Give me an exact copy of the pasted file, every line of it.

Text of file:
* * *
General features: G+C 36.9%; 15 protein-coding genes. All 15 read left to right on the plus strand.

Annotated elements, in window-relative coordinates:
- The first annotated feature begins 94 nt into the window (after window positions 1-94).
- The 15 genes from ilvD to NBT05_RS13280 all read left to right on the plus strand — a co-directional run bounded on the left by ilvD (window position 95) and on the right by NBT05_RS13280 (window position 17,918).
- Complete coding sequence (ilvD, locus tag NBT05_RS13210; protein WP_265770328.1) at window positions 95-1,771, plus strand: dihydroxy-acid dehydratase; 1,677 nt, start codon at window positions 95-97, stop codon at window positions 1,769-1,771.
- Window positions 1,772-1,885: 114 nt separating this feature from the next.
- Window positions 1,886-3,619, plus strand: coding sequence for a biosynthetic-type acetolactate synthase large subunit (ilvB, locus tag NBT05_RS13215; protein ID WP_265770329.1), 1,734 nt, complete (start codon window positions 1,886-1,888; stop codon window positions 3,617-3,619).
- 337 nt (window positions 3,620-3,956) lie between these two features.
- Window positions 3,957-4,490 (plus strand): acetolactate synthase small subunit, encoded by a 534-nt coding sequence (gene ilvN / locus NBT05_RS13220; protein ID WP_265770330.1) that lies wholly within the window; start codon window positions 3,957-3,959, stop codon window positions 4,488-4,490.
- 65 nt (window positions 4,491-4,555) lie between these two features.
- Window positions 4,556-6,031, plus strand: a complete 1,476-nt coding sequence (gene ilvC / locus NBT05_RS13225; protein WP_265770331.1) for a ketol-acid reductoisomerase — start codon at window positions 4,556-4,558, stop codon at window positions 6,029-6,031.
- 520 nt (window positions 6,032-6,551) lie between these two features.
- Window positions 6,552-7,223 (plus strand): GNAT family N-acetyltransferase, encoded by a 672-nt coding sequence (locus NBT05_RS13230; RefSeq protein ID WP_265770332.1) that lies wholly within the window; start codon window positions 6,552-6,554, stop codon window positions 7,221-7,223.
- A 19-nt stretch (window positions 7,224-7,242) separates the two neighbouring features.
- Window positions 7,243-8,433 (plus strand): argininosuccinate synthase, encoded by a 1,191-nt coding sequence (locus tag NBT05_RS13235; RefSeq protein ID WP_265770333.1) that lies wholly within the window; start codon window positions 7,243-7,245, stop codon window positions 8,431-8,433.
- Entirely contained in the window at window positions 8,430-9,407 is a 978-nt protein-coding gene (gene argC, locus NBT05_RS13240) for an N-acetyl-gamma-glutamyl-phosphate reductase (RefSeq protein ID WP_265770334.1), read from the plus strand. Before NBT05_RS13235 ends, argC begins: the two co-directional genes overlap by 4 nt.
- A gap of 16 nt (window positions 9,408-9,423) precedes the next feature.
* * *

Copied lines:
General features: G+C 36.9%; 15 protein-coding genes. All 15 read left to right on the plus strand.

Annotated elements, in window-relative coordinates:
- The first annotated feature begins 94 nt into the window (after window positions 1-94).
- The 15 genes from ilvD to NBT05_RS13280 all read left to right on the plus strand — a co-directional run bounded on the left by ilvD (window position 95) and on the right by NBT05_RS13280 (window position 17,918).
- Complete coding sequence (ilvD, locus tag NBT05_RS13210; protein WP_265770328.1) at window positions 95-1,771, plus strand: dihydroxy-acid dehydratase; 1,677 nt, start codon at window positions 95-97, stop codon at window positions 1,769-1,771.
- Window positions 1,772-1,885: 114 nt separating this feature from the next.
- Window positions 1,886-3,619, plus strand: coding sequence for a biosynthetic-type acetolactate synthase large subunit (ilvB, locus tag NBT05_RS13215; protein ID WP_265770329.1), 1,734 nt, complete (start codon window positions 1,886-1,888; stop codon window positions 3,617-3,619).
- 337 nt (window positions 3,620-3,956) lie between these two features.
- Window positions 3,957-4,490 (plus strand): acetolactate synthase small subunit, encoded by a 534-nt coding sequence (gene ilvN / locus NBT05_RS13220; protein ID WP_265770330.1) that lies wholly within the window; start codon window positions 3,957-3,959, stop codon window positions 4,488-4,490.
- 65 nt (window positions 4,491-4,555) lie between these two features.
- Window positions 4,556-6,031, plus strand: a complete 1,476-nt coding sequence (gene ilvC / locus NBT05_RS13225; protein WP_265770331.1) for a ketol-acid reductoisomerase — start codon at window positions 4,556-4,558, stop codon at window positions 6,029-6,031.
- 520 nt (window positions 6,032-6,551) lie between these two features.
- Window positions 6,552-7,223 (plus strand): GNAT family N-acetyltransferase, encoded by a 672-nt coding sequence (locus NBT05_RS13230; RefSeq protein ID WP_265770332.1) that lies wholly within the window; start codon window positions 6,552-6,554, stop codon window positions 7,221-7,223.
- A 19-nt stretch (window positions 7,224-7,242) separates the two neighbouring features.
- Window positions 7,243-8,433 (plus strand): argininosuccinate synthase, encoded by a 1,191-nt coding sequence (locus tag NBT05_RS13235; RefSeq protein ID WP_265770333.1) that lies wholly within the window; start codon window positions 7,243-7,245, stop codon window positions 8,431-8,433.
- Entirely contained in the window at window positions 8,430-9,407 is a 978-nt protein-coding gene (gene argC, locus NBT05_RS13240) for an N-acetyl-gamma-glutamyl-phosphate reductase (RefSeq protein ID WP_265770334.1), read from the plus strand. Before NBT05_RS13235 ends, argC begins: the two co-directional genes overlap by 4 nt.
- A gap of 16 nt (window positions 9,408-9,423) precedes the next feature.